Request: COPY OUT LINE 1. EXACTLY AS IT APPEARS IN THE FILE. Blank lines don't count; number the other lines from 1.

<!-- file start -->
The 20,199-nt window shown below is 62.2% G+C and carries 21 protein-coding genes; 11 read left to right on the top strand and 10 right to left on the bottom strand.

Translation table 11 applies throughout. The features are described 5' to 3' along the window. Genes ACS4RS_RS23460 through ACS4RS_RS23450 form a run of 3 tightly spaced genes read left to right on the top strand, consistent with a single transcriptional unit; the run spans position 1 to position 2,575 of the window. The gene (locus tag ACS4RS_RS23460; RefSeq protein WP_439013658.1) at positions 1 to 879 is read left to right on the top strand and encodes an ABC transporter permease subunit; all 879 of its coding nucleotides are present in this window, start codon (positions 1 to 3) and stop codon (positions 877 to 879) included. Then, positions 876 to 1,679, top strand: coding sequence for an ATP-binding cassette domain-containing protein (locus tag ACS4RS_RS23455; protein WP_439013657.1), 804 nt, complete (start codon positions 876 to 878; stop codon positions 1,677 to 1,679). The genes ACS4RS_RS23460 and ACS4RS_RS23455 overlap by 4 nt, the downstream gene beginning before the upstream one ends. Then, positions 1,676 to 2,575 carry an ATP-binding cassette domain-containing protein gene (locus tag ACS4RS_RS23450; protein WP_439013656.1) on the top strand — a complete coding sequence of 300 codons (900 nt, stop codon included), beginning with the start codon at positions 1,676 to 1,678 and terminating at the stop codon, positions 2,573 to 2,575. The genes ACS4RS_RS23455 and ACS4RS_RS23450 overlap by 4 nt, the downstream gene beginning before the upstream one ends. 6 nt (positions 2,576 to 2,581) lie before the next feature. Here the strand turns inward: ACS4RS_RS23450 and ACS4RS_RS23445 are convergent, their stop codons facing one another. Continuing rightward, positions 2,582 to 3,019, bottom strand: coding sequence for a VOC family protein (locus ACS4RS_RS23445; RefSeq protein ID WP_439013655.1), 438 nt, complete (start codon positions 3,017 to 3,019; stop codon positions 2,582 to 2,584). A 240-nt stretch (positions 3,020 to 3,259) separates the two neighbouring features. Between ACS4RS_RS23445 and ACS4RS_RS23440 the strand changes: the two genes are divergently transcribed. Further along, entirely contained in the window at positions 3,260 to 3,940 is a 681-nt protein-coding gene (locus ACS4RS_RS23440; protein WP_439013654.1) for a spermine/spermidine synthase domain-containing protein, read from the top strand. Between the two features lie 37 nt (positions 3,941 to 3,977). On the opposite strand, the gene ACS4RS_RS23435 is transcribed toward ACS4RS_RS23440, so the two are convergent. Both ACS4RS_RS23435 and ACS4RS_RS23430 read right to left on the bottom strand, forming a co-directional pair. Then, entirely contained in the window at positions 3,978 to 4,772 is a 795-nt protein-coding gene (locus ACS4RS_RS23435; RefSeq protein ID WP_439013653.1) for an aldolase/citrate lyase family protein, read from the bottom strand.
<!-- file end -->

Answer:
The 20,199-nt window shown below is 62.2% G+C and carries 21 protein-coding genes; 11 read left to right on the top strand and 10 right to left on the bottom strand.